This post contains a step-by-step example of a refactoring session guided by tests. When dealing with untested or legacy code refactoring is dangerous and tests can help us do it the right way, minimizing the amount of bugs we introduce, and possibly completely avoiding them.
Refactoring is not easy. It requires a double effort to understand code that others wrote, or that we wrote in the past, and moving around parts of it, simplifying it, in one word improving it, is by no means something for the faint-hearted. Like programming, refactoring has its rules and best practices, but it can be described as a mixture of technique, intuition, experience, risk.
Programming, after all, is craftsmanship.
The starting point
The simple use case I will use for this post is that of a service API that we can access, and that produces data in JSON format, namely a list of elements like the one shown here
This is my solution of the challenge posted here. As I stressed in that post, this is just one possible solution, and not even necessarily the best one. I provide it to show how I managed to solve the tests and how I worked in a TDD way.
Speaking of TDD I realised that I hadn't followed it very strictly, as sometimes I wrote more code than needed, usually forecasting future changes. I do not believe in a inflexible and uncompromising application of rules, so I do not consider this a big issue, as long as the result is a working code that is not blatantly overengineered.
Level 1 - End of file
The base class to pass the test leverages the provided
text_buffer.TextBuffer class, that exposes a
load() method, directly composed here to
CalcLexer.load(). As the test is not providing a text the easiest solution is just to return the tested
Writing an interpreter or a compiler is usually considered one of the greatest goals that a programmer can achieve, and with good reason. I do not believe the importance of going through this experience is primarily due to its difficulty. After all, writing an efficient compiler is difficult, but the same is true for a good web framework, or a feature-rich editor.
Being able to write an interpreter is a significant skill mainly because of its recursive (or self-referring) nature. Think about it: you use a language to write a new language. And this new language, if it becomes sufficiently rich, can eventually be used to create its own compiler.
A language can be used to write the program that executes that same language.
Didn't this last sentence fire you with enthusiasm? It makes me eager to start!
Compilers have been the subject of academic research since the 50s, with the works of ... more
In the first post I introduced you to Python mocks, objects that can imitate other objects and work as placeholders, replacing external systems during unit testing. I described the basic behaviour of mock objects, the
side_effect attributes, and the
In this post I will briefly review the remaining
assert_* methods and some interesting attributes that allow to check the calls received by the mock object. Then I will introduce and exemplify patching, which is a very important topic in testing.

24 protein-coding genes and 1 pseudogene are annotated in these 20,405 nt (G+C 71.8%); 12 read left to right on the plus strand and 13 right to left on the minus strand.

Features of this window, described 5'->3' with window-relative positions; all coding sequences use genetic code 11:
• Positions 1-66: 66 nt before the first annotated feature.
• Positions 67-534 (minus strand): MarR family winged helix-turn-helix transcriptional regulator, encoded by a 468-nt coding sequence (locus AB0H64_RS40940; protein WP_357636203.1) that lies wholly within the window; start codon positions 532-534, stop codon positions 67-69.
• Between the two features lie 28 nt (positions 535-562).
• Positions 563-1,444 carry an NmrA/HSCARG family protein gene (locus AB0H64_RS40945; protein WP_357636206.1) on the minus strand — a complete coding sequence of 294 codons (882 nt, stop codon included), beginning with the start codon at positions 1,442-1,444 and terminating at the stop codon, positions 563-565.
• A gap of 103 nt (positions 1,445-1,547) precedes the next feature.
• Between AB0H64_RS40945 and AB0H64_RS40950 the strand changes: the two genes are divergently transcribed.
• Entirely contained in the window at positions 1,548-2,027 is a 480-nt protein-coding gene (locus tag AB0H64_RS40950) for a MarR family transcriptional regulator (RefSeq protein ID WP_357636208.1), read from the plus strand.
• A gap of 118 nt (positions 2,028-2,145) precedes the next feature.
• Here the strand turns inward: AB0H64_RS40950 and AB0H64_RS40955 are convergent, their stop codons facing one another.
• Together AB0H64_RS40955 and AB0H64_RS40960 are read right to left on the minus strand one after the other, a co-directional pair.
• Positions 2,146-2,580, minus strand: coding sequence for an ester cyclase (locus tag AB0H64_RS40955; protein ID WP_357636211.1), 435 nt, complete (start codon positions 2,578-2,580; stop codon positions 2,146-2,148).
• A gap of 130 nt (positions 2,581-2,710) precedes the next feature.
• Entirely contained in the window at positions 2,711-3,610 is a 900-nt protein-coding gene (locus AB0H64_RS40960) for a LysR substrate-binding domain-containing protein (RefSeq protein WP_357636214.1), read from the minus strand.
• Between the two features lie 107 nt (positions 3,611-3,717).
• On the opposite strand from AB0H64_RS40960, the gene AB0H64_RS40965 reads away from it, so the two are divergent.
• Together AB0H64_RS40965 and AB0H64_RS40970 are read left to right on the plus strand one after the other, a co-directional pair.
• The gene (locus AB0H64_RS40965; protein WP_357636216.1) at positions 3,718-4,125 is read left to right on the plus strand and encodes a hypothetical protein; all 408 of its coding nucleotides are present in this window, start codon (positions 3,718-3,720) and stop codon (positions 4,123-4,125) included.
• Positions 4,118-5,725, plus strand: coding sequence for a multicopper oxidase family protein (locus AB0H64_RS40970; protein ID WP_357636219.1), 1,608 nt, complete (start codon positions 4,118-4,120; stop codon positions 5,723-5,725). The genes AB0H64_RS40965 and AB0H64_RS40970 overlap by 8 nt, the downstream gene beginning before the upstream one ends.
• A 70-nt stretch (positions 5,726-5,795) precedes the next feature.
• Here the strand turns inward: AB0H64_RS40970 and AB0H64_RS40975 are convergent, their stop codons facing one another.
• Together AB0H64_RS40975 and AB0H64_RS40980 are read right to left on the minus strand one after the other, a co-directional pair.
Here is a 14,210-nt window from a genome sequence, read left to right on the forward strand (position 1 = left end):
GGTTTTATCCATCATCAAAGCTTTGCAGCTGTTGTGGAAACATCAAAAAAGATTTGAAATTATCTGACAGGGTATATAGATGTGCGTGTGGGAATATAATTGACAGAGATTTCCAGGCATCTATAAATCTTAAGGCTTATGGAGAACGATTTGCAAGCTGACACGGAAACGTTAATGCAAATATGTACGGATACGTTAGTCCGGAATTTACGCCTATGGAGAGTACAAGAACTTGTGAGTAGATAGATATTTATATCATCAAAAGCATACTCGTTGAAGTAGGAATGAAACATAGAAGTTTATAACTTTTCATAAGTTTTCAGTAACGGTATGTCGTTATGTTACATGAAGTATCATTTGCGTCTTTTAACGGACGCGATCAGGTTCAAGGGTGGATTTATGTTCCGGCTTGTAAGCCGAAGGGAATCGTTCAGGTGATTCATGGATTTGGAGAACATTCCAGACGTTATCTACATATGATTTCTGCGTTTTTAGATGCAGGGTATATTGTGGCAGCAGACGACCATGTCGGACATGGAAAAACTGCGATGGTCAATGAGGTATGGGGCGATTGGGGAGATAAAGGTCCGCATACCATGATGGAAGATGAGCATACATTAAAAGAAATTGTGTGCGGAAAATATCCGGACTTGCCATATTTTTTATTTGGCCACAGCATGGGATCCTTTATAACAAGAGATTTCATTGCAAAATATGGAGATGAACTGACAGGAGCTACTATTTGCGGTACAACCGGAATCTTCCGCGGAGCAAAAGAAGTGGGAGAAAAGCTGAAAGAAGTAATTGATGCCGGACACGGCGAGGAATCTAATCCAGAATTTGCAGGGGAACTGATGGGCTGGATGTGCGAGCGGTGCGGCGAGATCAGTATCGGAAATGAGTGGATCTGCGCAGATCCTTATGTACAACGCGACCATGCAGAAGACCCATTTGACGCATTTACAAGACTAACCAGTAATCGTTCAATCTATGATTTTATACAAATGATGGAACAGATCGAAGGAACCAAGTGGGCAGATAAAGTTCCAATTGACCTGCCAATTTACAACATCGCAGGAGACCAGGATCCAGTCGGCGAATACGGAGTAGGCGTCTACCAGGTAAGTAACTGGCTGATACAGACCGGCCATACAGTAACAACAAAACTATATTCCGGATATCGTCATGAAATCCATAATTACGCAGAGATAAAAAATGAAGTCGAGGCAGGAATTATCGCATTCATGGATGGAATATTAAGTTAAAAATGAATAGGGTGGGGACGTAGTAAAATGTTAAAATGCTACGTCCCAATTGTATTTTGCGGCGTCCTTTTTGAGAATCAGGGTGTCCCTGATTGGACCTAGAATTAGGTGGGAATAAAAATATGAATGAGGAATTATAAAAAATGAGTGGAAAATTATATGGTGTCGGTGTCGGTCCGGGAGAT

Other assertions and attributes
As already stressed in the two introductory posts on TDD (you can find them here) testing requires to write some code that uses the functions and objects you are going to develop. This means that you need to isolate a given (external) function that is part of your public API and demonstrate that it works with standard inputs and in edge cases.
For example, if you are going to develop an object that stores percentages (such as for example poll results), you should test the following conditions: the class can store a standard percentage such as 42%, the class shall give an error if you try to store a negative percentage, the class shall give an error if you store a percentage greater than 100%.
Tests shall be idempotent and isolated. Idempotent in mathematics and computer science identifies a process that can be run multiple times without changing the status of the system. Isolated means that a test shall not change its behaviour depending on ... more
In the first part of this small series I introduced you to TDD with Python by means of the powerful
py.test package. We developed together a simple library which provides a
Binary class that is a bit more useful than the default binary representation that Python provides with the
bin() builtin function.
In this part I'll go on with the development of the library, discussing the implementation of a binary number with a fixed size, which is a very interesting and useful matter, being the foundation of the computer we are working with. Fixed-size binaries may also represent negative numbers with the two's complement technique, and this will be an important point to test.
You may happen to dislike some decisions about the interface or the behaviour of the resulting class. Since this post is just a way to show you a concrete TDD session you are totally free to change the tests and to come up with a ... more
If you are eager to learn some Python and do not know how to start, this post may give you some hints. I will develop a very simple Python package from scratch, exemplifying some Object-oriented Programming (OOP) techniques and concepts, and using a Test-Driven Development (TDD) approach.
The package will provide some classes to deal with binary numbers (see the Rationale section), but remember that it is just a toy project. Nothing in this package has been designed with performance in mind: it wants to be as clear as possible.
Binary numbers are rather easy to understand, even if becoming familiar with them requires some time. I expect you to have knowledge of the binary numeral system. If you need to review them just take a look at the Wikipedia entry or one of the countless resources on Internet.
The package we are going to write will provide a class that represents binary numbers (